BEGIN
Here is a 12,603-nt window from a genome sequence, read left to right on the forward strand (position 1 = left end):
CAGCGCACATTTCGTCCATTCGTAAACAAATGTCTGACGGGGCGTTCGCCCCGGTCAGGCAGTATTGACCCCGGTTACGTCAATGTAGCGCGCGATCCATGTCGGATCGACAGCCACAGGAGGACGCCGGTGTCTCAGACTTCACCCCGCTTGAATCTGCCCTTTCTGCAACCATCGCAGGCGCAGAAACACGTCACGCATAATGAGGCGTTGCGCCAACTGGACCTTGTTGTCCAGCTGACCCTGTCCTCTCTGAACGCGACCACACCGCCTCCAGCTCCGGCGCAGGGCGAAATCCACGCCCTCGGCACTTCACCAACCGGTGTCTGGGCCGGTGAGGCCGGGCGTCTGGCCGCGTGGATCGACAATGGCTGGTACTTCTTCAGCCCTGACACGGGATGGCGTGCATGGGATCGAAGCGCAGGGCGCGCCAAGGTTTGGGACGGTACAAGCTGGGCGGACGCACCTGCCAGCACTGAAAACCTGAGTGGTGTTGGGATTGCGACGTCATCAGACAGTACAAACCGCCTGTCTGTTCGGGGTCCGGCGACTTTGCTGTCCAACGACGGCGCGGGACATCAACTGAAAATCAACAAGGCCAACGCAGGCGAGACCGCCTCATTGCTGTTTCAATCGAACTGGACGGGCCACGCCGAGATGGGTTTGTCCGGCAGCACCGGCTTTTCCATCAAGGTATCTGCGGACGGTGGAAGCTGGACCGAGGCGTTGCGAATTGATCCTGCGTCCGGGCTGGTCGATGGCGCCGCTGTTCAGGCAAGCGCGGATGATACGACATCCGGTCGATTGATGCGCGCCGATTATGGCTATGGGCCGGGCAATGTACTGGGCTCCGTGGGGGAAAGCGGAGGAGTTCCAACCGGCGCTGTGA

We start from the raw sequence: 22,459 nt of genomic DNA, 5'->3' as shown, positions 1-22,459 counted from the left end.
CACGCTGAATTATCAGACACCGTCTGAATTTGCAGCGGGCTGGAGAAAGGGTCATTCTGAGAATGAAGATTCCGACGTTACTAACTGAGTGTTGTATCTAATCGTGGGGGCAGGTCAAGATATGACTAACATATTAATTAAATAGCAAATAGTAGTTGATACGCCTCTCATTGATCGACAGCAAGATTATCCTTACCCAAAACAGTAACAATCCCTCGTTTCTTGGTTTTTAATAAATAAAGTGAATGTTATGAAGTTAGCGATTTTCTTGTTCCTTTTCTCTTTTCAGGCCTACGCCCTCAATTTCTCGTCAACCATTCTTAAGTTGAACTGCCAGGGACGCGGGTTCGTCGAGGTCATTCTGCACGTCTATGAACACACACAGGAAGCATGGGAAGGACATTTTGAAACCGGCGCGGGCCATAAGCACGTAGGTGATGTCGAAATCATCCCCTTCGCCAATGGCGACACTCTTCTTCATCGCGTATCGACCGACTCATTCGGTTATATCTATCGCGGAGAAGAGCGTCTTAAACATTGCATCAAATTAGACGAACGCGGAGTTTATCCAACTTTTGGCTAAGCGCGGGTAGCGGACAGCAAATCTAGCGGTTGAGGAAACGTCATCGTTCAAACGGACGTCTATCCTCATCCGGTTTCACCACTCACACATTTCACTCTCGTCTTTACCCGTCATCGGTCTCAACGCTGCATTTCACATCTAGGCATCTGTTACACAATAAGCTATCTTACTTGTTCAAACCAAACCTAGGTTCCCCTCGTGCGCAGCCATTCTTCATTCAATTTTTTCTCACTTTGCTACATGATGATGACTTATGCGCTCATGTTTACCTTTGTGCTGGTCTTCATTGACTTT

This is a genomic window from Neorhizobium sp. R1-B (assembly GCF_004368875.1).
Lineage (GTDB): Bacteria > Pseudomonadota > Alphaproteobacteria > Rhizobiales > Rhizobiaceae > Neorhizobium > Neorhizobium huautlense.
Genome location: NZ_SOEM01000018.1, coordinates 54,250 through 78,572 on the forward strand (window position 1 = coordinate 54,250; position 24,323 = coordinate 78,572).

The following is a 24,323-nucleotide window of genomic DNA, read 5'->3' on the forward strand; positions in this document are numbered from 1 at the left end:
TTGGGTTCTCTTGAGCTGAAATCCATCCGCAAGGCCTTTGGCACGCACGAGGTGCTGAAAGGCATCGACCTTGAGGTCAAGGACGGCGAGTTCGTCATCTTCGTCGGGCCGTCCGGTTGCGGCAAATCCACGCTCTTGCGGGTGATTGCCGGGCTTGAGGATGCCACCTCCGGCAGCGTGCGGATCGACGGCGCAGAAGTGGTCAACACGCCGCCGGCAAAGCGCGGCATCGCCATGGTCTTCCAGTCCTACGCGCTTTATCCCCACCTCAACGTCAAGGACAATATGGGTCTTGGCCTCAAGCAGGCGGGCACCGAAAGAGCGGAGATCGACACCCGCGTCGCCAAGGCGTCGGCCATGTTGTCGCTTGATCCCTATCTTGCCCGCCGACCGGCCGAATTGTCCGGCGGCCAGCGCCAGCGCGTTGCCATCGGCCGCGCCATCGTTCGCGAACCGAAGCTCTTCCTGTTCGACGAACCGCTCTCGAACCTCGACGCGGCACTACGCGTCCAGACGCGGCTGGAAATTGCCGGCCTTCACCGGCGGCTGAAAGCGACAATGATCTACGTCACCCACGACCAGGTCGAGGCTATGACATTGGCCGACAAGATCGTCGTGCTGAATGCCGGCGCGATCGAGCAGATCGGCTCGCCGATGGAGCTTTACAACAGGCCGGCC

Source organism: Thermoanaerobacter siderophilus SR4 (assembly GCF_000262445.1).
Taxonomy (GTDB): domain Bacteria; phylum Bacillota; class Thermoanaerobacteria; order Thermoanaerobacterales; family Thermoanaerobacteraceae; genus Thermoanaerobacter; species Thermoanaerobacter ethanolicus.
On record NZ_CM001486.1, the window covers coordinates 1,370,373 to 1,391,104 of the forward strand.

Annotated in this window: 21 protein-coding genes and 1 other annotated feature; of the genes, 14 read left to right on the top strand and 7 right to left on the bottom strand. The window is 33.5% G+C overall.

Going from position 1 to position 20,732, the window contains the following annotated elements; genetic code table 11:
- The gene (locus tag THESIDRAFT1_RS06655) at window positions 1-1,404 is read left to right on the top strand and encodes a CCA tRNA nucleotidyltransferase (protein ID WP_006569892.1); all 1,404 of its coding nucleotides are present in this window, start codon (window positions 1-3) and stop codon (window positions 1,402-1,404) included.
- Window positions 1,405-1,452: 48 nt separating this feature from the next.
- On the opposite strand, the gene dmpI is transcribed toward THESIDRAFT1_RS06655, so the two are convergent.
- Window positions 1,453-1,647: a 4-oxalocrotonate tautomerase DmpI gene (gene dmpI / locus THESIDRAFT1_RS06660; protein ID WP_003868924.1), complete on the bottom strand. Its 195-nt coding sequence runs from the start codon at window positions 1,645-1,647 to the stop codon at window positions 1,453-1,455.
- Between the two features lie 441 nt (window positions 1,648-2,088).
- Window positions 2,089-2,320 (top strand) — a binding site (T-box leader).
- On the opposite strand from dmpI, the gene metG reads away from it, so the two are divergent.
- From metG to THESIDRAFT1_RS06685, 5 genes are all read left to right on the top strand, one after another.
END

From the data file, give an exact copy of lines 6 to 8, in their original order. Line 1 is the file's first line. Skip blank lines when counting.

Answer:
Lineage (GTDB): Bacteria > Pseudomonadota > Alphaproteobacteria > Rhizobiales > Rhizobiaceae > Neorhizobium > Neorhizobium huautlense.
Genome location: NZ_SOEM01000018.1, coordinates 54,250 through 78,572 on the forward strand (window position 1 = coordinate 54,250; position 24,323 = coordinate 78,572).

The following is a 24,323-nucleotide window of genomic DNA, read 5'->3' on the forward strand; positions in this document are numbered from 1 at the left end: